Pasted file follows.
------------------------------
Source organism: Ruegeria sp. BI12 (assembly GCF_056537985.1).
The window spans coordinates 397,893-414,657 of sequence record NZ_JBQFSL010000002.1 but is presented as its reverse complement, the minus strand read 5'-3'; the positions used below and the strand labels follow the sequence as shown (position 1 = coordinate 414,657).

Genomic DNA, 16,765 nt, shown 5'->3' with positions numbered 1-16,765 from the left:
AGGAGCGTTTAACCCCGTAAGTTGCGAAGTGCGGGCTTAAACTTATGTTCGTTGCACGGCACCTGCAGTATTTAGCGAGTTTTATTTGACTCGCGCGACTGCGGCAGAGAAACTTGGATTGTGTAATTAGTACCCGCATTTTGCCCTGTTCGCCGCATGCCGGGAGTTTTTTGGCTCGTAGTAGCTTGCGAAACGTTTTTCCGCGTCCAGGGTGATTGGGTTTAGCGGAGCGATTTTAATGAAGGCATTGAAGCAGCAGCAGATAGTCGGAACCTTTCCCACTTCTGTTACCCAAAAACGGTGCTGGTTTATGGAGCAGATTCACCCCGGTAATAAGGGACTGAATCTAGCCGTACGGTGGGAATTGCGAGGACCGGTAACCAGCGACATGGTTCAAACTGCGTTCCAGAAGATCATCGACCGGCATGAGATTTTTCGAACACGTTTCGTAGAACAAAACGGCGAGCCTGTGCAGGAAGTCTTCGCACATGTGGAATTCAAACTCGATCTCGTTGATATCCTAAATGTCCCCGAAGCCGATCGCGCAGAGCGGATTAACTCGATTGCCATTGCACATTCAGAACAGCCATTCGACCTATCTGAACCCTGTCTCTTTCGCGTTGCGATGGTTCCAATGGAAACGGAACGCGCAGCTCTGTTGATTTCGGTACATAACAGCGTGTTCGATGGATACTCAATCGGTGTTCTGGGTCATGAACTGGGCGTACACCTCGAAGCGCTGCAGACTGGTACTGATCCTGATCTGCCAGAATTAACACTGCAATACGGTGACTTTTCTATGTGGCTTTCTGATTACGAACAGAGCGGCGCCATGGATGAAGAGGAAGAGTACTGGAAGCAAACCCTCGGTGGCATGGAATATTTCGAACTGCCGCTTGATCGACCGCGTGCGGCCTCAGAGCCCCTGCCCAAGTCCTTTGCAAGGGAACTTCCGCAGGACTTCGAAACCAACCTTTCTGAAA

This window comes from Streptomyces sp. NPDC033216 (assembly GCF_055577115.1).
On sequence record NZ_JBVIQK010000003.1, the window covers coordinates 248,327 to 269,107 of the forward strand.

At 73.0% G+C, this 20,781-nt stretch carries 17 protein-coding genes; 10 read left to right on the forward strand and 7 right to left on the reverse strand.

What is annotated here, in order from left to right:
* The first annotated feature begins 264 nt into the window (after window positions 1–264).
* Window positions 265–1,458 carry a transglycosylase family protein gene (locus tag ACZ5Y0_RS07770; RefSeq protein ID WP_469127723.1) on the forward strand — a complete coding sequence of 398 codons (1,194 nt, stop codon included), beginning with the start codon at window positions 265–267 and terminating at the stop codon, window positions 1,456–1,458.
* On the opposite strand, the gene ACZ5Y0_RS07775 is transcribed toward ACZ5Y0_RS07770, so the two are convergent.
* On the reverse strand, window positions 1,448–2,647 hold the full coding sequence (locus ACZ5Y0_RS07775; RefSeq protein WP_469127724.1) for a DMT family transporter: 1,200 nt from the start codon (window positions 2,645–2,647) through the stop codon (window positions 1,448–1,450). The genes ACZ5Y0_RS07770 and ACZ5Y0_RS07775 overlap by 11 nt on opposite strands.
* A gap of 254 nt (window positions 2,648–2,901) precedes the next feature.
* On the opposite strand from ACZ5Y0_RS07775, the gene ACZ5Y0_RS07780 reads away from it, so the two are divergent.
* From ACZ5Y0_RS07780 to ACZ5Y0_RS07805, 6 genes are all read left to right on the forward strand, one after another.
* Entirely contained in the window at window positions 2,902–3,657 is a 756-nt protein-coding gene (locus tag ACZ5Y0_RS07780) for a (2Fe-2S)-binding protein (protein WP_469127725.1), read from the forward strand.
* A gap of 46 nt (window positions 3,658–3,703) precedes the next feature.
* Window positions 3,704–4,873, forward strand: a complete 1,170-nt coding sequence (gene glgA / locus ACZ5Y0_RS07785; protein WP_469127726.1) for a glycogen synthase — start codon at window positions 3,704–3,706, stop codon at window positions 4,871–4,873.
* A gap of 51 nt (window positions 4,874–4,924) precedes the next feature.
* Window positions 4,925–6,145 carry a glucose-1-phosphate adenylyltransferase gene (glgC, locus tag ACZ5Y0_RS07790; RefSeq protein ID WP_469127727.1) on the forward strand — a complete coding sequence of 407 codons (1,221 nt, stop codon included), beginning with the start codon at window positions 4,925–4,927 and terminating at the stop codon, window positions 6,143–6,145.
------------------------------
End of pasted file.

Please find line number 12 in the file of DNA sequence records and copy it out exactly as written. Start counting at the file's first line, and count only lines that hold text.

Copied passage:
* On the reverse strand, window positions 1,448–2,647 hold the full coding sequence (locus ACZ5Y0_RS07775; RefSeq protein WP_469127724.1) for a DMT family transporter: 1,200 nt from the start codon (window positions 2,645–2,647) through the stop codon (window positions 1,448–1,450). The genes ACZ5Y0_RS07770 and ACZ5Y0_RS07775 overlap by 11 nt on opposite strands.